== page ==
Health & Science
Yes or No? GMO Labeling Is Not That Simple
Our adventures in genetics began with a monk named Gregor Mendel. Mendel systematically bred pea plants to demonstrate the concepts behind genetic transmission before “gene” was even a word. He brandished a paint brush to cross breed plants that exhibited inheritance of exciting traits like wrinkly peas and inflated pods. Mendel was confined to pea plants in his search for potential traits. Today, we aren’t bound to the same species in our search for traits. We can bend the rules of nature as we know them using recombinant DNA technology. Welcome to the world of genetically modified organisms.
OMG…what are GMOs, anyway?
GMO is more than just a backwards OMG. GMO stands for genetically modified organism. Other terms used to describe them include bioengineered, transgenic, genetically engineered (GE), or just genetically modified (GM). All of these terms describe an organism created through genetic engineering. Genetic engineering allows us to transfer genes that yield desirable traits from one organism to another. Technology has granted us power to cross species barriers, so unlike Mendel, we don’t have to choose traits from just one species.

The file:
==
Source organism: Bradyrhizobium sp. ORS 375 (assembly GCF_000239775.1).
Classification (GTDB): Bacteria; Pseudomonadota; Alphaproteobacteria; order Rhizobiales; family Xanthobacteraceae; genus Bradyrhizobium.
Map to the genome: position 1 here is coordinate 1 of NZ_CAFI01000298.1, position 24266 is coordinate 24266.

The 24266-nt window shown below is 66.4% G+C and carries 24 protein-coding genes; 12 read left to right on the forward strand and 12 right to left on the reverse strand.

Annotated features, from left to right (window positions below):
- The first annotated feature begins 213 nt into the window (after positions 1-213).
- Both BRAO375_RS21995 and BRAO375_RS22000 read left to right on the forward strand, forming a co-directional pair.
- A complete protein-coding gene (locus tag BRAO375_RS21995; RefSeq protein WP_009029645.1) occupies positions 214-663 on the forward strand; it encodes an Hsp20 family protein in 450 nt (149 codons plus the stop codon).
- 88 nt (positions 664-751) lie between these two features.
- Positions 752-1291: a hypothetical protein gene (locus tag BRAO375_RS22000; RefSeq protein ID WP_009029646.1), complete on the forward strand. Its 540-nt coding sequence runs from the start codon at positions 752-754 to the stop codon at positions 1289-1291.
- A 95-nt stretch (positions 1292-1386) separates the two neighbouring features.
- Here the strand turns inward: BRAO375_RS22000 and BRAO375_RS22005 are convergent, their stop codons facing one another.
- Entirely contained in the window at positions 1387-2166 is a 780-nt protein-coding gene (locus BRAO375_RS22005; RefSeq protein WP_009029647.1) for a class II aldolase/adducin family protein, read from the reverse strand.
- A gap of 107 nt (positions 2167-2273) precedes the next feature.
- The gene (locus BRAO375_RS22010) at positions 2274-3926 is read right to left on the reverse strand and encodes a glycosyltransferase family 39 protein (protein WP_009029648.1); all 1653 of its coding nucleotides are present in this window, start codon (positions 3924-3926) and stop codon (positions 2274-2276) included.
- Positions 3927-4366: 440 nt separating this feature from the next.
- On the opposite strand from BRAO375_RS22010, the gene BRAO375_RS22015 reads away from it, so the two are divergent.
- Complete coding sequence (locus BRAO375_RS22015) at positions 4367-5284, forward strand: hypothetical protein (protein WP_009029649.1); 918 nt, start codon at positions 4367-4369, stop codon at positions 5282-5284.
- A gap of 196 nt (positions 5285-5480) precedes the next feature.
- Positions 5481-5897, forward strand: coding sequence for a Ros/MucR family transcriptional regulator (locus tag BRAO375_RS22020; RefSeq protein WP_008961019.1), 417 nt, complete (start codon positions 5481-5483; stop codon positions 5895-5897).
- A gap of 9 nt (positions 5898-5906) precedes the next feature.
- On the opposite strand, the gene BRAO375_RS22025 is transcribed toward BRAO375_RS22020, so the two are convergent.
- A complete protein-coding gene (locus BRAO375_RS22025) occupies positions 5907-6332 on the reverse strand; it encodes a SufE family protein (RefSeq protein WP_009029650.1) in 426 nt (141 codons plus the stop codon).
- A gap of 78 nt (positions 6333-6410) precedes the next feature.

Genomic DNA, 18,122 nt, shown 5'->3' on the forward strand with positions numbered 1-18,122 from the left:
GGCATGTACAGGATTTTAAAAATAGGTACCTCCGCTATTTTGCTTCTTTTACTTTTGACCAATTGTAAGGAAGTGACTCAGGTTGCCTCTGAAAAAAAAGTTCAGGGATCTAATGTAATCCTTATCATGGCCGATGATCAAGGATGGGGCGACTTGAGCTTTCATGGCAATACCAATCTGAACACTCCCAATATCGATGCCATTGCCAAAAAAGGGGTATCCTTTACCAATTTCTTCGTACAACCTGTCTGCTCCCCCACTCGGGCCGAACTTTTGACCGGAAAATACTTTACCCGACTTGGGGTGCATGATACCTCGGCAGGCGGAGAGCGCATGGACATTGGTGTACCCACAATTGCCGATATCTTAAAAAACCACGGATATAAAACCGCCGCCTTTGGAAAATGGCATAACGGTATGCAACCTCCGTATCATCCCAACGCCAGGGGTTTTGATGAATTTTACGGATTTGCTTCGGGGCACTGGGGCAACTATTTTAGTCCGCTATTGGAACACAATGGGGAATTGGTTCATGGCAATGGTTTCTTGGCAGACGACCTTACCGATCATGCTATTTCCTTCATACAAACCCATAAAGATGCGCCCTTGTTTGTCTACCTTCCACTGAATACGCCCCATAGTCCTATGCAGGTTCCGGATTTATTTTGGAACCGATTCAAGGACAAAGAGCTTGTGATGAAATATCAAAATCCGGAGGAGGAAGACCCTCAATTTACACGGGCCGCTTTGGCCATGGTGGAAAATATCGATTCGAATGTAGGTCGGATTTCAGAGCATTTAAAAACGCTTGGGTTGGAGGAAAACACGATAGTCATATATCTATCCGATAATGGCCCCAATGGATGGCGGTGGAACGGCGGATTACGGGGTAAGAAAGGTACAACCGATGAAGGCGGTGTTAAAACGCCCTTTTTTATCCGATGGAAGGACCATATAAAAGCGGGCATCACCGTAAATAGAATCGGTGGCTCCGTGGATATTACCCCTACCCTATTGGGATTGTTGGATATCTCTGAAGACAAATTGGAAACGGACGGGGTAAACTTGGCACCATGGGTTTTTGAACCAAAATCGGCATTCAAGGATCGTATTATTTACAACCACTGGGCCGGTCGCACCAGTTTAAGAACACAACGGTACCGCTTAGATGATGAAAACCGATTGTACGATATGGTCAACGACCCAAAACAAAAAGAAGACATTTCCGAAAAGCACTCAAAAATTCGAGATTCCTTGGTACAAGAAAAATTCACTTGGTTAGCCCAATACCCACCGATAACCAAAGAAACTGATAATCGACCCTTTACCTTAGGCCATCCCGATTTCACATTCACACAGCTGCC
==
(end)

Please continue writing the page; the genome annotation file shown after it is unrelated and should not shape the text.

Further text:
How are traits transferred?
Genetic engineering uses recombinant DNA technology to splice a piece of DNA from one species and insert it into the DNA of another species. Scientists identify the piece of DNA responsible for the desired trait, clone it, modify it to make it more compatible with the destination organism, and then insert it into the new organism. The modification occurs on a cellular level and the borrowed gene transforms to fit the destination organism’s DNA. Other methods involve repressing a gene that causes a certain characteristic, like they did to make a tomato that ripened after harvesting.